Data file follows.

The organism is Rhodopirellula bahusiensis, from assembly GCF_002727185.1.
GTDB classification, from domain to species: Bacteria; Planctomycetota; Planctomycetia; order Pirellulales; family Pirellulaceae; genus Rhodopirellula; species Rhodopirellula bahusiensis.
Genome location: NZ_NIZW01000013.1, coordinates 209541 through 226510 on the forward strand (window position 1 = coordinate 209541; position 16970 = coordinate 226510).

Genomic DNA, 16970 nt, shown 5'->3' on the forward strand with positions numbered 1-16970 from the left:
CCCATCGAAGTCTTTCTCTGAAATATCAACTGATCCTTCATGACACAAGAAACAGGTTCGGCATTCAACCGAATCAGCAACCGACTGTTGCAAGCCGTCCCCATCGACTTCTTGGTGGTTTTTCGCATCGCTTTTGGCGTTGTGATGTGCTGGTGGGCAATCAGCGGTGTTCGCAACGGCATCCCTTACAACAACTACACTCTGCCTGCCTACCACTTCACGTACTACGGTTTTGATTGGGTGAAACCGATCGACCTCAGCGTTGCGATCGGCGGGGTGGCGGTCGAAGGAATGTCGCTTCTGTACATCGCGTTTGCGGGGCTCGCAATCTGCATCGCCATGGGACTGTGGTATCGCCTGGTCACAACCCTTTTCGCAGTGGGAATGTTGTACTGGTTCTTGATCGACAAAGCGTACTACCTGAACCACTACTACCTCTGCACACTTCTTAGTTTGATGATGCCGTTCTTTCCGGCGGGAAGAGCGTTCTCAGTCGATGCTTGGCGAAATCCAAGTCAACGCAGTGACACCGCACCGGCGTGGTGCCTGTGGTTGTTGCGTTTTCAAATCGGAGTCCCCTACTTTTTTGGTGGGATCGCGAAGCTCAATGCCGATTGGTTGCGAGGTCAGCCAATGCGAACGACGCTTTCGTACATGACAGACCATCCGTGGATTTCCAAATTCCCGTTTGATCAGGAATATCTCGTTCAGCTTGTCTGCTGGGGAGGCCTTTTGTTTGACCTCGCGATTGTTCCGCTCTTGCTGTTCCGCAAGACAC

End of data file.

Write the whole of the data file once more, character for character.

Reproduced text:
The organism is Rhodopirellula bahusiensis, from assembly GCF_002727185.1.
GTDB classification, from domain to species: Bacteria; Planctomycetota; Planctomycetia; order Pirellulales; family Pirellulaceae; genus Rhodopirellula; species Rhodopirellula bahusiensis.
Genome location: NZ_NIZW01000013.1, coordinates 209541 through 226510 on the forward strand (window position 1 = coordinate 209541; position 16970 = coordinate 226510).

Genomic DNA, 16970 nt, shown 5'->3' on the forward strand with positions numbered 1-16970 from the left:
CCCATCGAAGTCTTTCTCTGAAATATCAACTGATCCTTCATGACACAAGAAACAGGTTCGGCATTCAACCGAATCAGCAACCGACTGTTGCAAGCCGTCCCCATCGACTTCTTGGTGGTTTTTCGCATCGCTTTTGGCGTTGTGATGTGCTGGTGGGCAATCAGCGGTGTTCGCAACGGCATCCCTTACAACAACTACACTCTGCCTGCCTACCACTTCACGTACTACGGTTTTGATTGGGTGAAACCGATCGACCTCAGCGTTGCGATCGGCGGGGTGGCGGTCGAAGGAATGTCGCTTCTGTACATCGCGTTTGCGGGGCTCGCAATCTGCATCGCCATGGGACTGTGGTATCGCCTGGTCACAACCCTTTTCGCAGTGGGAATGTTGTACTGGTTCTTGATCGACAAAGCGTACTACCTGAACCACTACTACCTCTGCACACTTCTTAGTTTGATGATGCCGTTCTTTCCGGCGGGAAGAGCGTTCTCAGTCGATGCTTGGCGAAATCCAAGTCAACGCAGTGACACCGCACCGGCGTGGTGCCTGTGGTTGTTGCGTTTTCAAATCGGAGTCCCCTACTTTTTTGGTGGGATCGCGAAGCTCAATGCCGATTGGTTGCGAGGTCAGCCAATGCGAACGACGCTTTCGTACATGACAGACCATCCGTGGATTTCCAAATTCCCGTTTGATCAGGAATATCTCGTTCAGCTTGTCTGCTGGGGAGGCCTTTTGTTTGACCTCGCGATTGTTCCGCTCTTGCTGTTCCGCAAGACAC